The Half Rabbits - Tiny Knives for Tiny Minds
Reviewed by Ben on 5th July 2006
When you're presented with the words "emotive rock music" in front of your eyes, the mind does indeed wonder. For many these days, those three letters send shivers down what I can imagine as a wealth of muso's backs - E-M-O. Was I sceptical about listening to this? Somewhat. But then taking a look at the bands The Half Rabbits have supported seemingly put my mind at ease; it's basically a who's who of upcoming and breakout indie acts with names such as The Cribs, The Young Knives and Komakino amongst many.
Claiming not only that they play emotive rock music, but that it is also dark and brooding, it is unfair to immediately think that The Half Rabbits are going to play pop riddled, sorrowful melodies in the same vein as The Crib's "You Were Always The One"; a sweet and sour affair almost coated in too much sugar. This band play the sort of dour songs that you would normally associate with Interpol.
Michael Weatherburn (vocalist for The Half Rabbits) could be mistaken for the rather polite relative of Paul Banks on the opener "These Rumours", while the subtle programming in the background of "Someone's Coming" comes across like Carlos D's first foray into using synths. "These Rumours" is easily one of the better opening songs to a demo I've heard recently - it's a steadily paced number which builds into something monolithic, much like - surprise, surprise - Interpol's "Slow Hands".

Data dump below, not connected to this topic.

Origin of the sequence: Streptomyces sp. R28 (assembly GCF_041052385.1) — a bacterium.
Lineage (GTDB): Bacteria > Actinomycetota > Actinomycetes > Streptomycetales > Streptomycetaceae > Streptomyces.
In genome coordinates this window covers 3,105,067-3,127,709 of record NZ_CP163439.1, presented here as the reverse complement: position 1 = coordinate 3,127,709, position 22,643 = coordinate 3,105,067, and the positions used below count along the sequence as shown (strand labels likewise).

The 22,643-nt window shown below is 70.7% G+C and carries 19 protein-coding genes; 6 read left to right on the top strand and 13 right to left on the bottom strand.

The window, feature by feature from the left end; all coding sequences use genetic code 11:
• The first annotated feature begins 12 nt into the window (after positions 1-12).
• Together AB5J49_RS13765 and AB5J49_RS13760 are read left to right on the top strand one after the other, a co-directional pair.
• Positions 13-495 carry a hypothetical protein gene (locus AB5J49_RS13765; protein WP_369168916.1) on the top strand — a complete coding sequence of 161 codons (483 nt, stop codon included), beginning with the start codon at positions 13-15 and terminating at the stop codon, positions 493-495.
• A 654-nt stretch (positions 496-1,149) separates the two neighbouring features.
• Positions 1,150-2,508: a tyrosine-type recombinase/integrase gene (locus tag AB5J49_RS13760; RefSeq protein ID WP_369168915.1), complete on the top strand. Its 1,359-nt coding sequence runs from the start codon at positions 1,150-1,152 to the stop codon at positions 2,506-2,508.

Those pondering when I'm dropping in the reference to The Von Bondies should ponder know more. Take a listen to "Someone's Coming" for it's raucous guitar explosions stemming from palm muted moments of serenity, the formula used for The Von Bondies first album, "Lack of Communication". There is a dirtiness to the production of the CD at times as well - something I enjoy personally but may not to be to every ones taste. The finale, "Playing With Fireworks", amalgamates the two influences into the most emotive track on the CD, both lyrically and musically - if you've never been to a gig by The Half Rabbits, this is the track you could imagine them ending on; a well orchestrated, somewhat anthematic song that leaves you wanting more.
And it has. Coming off the strength of three songs, one can become easily excited what The Half Rabbits can achieve with the full backing of a larger record label and extensive coverage in magazines. The band offer something a little different to the mainstream indie machine we're subjected to these days - just how the hell have The Half Rabbits have stayed off the indie radar is incredible!
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